Americans aren’t borrowing too much — rather they are investing in a better life — and almost everything Sen. Elizabeth Warren has told you about consumer credit is wrong.
Those are some of the takeaways from a new book called Consumer Credit and the American Economy, according to one of its authors, Todd Zywicki, a law professor at George Mason University.
Zywicki is a longtime vocal critic of the Consumer Financial Protection Bureau (CFPB) — the government agency that was the brainchild of Warren prior to her becoming senator and was mandated by the Dodd-Frank Act — which seeks to protect consumers from abusive financial products and practices.
But in an interview with ThinkAdvisor, the law professor and author worried that such products and practices are not clearly defined by statute and that the CFPB’s entire approach is uneconomic.
While admitting his area of expertise is consumer credit, he says the debate over whether a fiduciary standard should be imposed on all financial advisors is analogous in that, from an economic perspective, any rule change will have a cost.
In the interview, the bankruptcy law professor eschewed discussion of securities regulation, but sticking to his area of expertise said that “when it comes to consumer credit, Washington’s approach is to wish away unintended consequences.”
He cites as an example new rules issued late last year by the Office of the Comptroller of the Currency that effectively persuaded banks to eliminate direct deposit loans that the OCC deemed as essentially high-cost payday loans.
But in so doing, the OCC essentially left poor consumers at the mercy of payday loan companies and bank overdraft fees by limiting market competition and consumer choice.
“You really have to think about the cost of doing things,” Zywicki says, noting that consumers with impaired credit will have to pay higher interest so well-intended rules that limit their choices will effectively increase their costs.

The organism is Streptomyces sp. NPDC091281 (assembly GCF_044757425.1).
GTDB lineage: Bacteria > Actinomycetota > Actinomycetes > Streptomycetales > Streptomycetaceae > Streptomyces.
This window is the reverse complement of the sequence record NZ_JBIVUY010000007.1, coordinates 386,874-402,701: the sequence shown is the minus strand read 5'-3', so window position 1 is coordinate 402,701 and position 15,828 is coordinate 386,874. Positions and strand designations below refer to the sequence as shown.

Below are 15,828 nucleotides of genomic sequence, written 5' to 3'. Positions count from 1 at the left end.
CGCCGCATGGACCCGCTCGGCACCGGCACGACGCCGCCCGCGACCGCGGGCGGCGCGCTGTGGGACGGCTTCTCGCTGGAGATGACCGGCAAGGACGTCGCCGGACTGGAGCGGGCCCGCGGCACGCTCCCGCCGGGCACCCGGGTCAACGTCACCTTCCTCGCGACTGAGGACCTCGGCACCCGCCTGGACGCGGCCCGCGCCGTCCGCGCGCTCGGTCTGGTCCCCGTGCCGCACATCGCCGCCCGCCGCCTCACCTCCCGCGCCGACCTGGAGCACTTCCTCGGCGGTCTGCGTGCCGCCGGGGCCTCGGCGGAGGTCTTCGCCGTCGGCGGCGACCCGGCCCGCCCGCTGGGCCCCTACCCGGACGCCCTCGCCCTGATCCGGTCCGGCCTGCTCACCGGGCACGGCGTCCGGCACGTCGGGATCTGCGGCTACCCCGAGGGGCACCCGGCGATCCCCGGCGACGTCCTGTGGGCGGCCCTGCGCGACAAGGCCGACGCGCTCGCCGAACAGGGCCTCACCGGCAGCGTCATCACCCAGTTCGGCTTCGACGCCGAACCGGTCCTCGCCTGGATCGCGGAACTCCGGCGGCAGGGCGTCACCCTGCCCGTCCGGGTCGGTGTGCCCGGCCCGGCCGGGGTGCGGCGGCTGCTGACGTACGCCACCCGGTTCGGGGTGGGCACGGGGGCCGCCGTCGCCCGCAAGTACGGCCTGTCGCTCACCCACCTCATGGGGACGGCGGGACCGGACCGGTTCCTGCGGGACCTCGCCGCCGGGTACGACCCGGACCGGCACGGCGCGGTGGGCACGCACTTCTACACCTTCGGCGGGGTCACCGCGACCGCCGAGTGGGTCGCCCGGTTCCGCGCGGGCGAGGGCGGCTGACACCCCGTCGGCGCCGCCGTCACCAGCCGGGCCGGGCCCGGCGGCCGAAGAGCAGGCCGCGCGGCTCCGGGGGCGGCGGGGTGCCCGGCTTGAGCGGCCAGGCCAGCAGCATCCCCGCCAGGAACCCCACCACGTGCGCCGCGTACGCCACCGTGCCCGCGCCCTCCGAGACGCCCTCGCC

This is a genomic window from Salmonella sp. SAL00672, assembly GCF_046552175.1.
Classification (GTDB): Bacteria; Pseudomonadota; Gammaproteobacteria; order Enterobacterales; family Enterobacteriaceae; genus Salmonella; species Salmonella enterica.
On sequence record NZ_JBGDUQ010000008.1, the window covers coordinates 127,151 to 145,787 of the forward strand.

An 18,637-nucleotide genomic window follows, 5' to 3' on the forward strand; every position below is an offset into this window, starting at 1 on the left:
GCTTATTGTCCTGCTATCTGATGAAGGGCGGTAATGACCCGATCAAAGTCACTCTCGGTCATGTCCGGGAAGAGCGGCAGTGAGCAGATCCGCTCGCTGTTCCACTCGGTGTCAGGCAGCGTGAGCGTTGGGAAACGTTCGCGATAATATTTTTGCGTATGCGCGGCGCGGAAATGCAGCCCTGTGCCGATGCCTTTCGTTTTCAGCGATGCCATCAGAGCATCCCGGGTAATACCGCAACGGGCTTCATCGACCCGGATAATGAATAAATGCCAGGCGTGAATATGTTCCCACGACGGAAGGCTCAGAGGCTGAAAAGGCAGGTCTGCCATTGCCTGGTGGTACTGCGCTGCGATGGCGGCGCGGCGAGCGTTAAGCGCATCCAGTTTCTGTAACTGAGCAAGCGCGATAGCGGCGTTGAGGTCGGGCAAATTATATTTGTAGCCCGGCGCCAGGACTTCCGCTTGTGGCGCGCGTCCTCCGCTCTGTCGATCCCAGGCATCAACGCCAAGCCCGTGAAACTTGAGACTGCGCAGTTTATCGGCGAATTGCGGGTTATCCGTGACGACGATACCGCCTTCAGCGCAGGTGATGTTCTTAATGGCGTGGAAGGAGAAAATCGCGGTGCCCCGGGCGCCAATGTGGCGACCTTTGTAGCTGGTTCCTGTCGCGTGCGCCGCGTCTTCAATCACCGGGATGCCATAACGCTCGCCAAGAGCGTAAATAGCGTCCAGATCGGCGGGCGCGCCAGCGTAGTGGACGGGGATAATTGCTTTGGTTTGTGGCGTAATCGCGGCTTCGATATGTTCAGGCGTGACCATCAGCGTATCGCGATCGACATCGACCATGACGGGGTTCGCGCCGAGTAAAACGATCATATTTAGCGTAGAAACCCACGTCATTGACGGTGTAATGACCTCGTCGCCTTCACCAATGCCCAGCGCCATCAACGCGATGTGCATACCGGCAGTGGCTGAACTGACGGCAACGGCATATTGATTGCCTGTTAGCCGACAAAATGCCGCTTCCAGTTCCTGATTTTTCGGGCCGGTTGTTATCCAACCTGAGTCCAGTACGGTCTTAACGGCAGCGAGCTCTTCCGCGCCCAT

The free-market oriented law professor says he is not opposed to regulation per se.
“I distinguish between what I think of as market-reinforcing and market-replacing regulation,” a distinction he feels that Warren, a Massachusetts Democrat, and many in Washington with similar mindsets fail to grasp.
“Market-replacing regulation includes setting interest rate ceilings and banning certain products like payday loans. Market-reinforcing regulation includes sophisticated laws…that harness the forces of competition [to promote consumer choice],” he says.
Apart from regulation, Zywicki’s new book seeks to clarify two other key points he thinks that Warren seems not to understand.
One of those issues concerns why people borrow. The professor says there is a prevalent belief that “people borrow to live beyond their means and sustain a level of expenditure that is not viable” — in other words that other people use consumer credit irresponsibly.
But Zywicki says that is not so. “Households and consumers use credit for the same reason businesses do: “to buy capital goods, and smooth income and expenses; that’s overwhelmingly the reason people use credit cards.”
By buying a washing machine, he says, “people don’t need to schlep to the laundromat each evening; [that’s] no different than a construction company buying a back hoe rather than hiring 10 guys to dig a hole with shovels.’
Another key myth, he says, is that people have too much debt because of credit cards — that they are goaded into buying things they don’t want.
Zywicki says the burden of consumer indebtedness has not increased over time, but people’s purchasing power has increased as credit choices have expanded.